Increasingly, there was an expectation by external inspection regimes that Member scrutiny should play an integral part in self-regulation providing independent review and challenge of Council services.
In December 2005, Council approved new arrangements which sought to strengthen co-ordination of the scrutiny work programme. Key features of the new arrangements, which were still in place, included:
Greater emphasis on policy review and development work
Establishment of Executive Scrutiny Committee to co-ordinate the work programme
Strengthened project management of in depth scrutiny reviews
Establishment of a Scrutiny Liaison Forum to facilitate dialogue between scrutiny and Cabinet Members. This enabled CMT and Cabinet Members to comment on priorities for the scrutiny work programme.
Improved communication mechanisms, including regular tri partite discussions between Scrutiny Members, Cabinet Members and Officers during the course of reviews and the appointment of a Link Officer.
The Councils scrutiny function had consistently received positive feedback from external inspection. The last corporate assessment in 2008 stated that Scrutiny provided rigorous policy review and had made a significant contribution to service improvement. However, the assessment commented that the scrutiny process would benefit from additional opportunities for challenge. In response to this and in reviewing best practice across the Region, annual overview meetings were established to provide Members with an overview of all the services reporting to the various Select Committees and to question Cabinet Members and Senior Officers on their performance.
In addition, arrangements to monitor the implementation of agreed scrutiny recommendations were introduced. Progress reports submitted to Select Committee monitored the implementation of recommendations but also helped the Committees to understand the impact of review work.
The function had also been praised in more recent inspections. In 2010, the Care Quality Commission Inspection stated that Overview and Scrutiny Committees were effective with Members giving detailed attention to key policy issues. The safeguarding inspection by OFSTED stated that good scrutiny arrangements were in place with good examples of the engagement of children and young people in reviewing processes leading to change and that scrutiny arrangements had had an impact on developing services and achieving cost effectiveness.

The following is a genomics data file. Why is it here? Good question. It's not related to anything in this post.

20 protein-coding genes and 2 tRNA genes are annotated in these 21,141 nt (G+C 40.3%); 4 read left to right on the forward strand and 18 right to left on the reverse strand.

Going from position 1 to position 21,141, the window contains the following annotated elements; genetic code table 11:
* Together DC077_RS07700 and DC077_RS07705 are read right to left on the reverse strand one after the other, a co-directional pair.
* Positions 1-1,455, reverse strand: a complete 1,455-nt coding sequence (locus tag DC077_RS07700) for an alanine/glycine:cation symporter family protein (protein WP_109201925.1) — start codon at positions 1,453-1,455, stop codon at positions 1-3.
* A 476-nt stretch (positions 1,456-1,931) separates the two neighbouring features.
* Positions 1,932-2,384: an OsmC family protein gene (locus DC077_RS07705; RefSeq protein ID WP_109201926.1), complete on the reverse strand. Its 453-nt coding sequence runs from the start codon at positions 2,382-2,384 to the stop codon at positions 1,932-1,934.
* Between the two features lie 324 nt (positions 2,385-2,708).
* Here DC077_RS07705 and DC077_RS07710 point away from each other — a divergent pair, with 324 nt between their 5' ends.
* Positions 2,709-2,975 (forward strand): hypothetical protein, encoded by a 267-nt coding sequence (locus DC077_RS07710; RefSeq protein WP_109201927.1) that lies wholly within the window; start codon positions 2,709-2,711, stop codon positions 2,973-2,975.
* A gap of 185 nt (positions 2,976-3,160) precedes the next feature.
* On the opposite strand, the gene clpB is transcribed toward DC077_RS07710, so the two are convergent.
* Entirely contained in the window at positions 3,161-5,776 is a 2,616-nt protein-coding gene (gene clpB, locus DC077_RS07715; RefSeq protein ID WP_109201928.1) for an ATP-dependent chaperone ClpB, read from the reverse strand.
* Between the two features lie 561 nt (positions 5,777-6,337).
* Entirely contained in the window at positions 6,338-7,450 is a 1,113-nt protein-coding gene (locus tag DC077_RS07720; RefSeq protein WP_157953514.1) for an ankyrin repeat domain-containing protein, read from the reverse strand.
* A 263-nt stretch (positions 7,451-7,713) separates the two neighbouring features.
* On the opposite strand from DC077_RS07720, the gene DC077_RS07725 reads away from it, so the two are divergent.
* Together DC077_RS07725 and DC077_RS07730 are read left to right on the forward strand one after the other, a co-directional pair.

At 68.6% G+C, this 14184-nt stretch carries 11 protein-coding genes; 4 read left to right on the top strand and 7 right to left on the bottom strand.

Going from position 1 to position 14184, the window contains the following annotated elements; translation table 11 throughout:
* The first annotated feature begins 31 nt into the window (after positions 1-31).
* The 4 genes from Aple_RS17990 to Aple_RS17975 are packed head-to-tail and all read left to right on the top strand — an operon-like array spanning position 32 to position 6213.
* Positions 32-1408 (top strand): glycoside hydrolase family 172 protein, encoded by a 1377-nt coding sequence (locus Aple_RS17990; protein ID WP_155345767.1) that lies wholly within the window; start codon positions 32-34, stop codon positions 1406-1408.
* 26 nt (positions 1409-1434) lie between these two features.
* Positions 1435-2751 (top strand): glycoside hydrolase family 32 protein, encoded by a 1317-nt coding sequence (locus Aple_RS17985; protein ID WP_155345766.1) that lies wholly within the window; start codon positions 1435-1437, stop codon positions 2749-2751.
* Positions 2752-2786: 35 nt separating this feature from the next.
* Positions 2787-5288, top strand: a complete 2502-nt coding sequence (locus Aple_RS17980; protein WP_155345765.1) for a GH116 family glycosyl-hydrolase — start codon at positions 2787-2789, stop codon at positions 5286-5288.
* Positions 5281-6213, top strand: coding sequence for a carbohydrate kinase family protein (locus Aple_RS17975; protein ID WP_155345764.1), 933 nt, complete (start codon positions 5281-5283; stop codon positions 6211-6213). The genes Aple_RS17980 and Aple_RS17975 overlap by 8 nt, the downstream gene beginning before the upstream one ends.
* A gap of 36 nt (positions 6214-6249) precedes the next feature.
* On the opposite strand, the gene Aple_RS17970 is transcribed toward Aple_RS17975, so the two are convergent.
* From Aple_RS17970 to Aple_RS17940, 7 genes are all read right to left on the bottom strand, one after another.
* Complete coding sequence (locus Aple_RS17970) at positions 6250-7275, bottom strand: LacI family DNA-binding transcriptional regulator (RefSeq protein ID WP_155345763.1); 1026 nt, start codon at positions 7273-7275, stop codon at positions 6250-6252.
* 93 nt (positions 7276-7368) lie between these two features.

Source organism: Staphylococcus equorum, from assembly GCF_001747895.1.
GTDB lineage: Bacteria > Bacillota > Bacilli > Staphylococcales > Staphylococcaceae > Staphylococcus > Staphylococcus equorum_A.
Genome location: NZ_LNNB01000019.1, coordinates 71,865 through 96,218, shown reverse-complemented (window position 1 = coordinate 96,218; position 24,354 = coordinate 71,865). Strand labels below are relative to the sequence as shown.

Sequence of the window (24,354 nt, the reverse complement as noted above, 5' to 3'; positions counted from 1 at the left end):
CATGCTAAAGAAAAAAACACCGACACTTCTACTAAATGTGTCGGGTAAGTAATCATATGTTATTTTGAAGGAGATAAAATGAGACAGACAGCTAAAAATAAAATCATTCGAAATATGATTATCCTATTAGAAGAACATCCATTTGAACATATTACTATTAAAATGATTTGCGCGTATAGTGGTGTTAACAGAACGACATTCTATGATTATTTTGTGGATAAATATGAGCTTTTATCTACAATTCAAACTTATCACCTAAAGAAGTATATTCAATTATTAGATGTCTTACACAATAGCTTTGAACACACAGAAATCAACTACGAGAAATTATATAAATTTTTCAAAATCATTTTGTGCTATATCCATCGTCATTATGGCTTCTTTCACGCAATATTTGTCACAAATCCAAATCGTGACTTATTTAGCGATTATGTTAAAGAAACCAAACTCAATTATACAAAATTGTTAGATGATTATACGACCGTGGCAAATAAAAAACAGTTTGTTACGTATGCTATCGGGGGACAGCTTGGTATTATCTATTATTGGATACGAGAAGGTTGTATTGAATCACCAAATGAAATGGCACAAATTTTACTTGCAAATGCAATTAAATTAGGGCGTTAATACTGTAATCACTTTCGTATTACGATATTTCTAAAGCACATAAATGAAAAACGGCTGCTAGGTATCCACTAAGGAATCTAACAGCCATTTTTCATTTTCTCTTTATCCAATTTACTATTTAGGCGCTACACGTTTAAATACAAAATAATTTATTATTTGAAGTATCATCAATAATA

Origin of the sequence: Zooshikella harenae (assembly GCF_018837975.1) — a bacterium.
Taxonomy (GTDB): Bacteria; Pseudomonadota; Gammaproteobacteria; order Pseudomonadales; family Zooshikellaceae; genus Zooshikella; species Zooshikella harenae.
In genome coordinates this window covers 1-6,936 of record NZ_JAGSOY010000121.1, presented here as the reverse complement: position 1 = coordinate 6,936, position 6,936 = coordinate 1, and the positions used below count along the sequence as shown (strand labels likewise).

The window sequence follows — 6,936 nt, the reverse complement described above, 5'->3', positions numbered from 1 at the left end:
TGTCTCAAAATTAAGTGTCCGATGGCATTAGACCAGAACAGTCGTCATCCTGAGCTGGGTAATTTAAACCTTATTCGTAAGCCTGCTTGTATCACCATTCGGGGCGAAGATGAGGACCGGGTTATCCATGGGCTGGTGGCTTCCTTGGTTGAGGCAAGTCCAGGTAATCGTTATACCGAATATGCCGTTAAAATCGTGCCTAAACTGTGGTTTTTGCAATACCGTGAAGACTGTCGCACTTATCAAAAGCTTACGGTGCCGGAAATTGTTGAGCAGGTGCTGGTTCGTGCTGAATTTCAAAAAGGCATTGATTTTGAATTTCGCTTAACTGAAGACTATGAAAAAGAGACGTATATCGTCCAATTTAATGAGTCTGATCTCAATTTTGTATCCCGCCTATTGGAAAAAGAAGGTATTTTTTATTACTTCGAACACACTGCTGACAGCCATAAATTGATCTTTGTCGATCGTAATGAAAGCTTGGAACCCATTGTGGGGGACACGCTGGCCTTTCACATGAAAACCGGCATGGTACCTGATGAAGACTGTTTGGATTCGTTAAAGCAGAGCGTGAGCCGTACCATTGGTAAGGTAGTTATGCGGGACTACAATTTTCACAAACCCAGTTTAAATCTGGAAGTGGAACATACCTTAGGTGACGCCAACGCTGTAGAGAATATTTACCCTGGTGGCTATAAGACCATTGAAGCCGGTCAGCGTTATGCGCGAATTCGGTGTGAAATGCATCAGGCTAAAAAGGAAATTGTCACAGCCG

The Councils scrutiny function had proved itself to be flexible and adaptable to changing priorities. The Select Committee work programme from 2009 onwards played a key role in supporting the Councils EIT programme enabling non-executive Councillors to challenge services and had meaningful input into reviews. Close involvement of scrutiny with the EIT process at Stockton helped it to remain transparent, accountable and open to Stockton residents and enabled Councillors to have a meaningful input to reviews and inform difficult decisions on service priorities.
In response to high profile cases in the media relating to the quality and safety of health and social care services and the increased expectation on Councils to put in place internal mechanisms to undertake rigorous review and challenge, Children and Young People Select Committee received quarterly performance reports in respect of childrens services - this included a selection of performance indicators linked to priorities in the Council Plan, along with commentary on other performance issues arising during each quarter. In addition, reports were considered in respect of the challenges identified at the last overview meeting such as adoption timescales, School and Academy Performance and NEETs.
Adult Services and Health Select Committee also received six-monthly performance reports on adult social care issues and a range of other reports and updates were provided as part of the enhanced performance management arrangements. This ensured an increased focus on safeguarding and the quality of health and care services. These included Annual Reports from the Adult Services and CQC, SBC Quality Standards Frameworks for Care Homes, NHS Quality Accounts; and reports from Healthwatch including Enter and View Reports etc. In addition all relevant CQC inspection reports were circulated to all Members.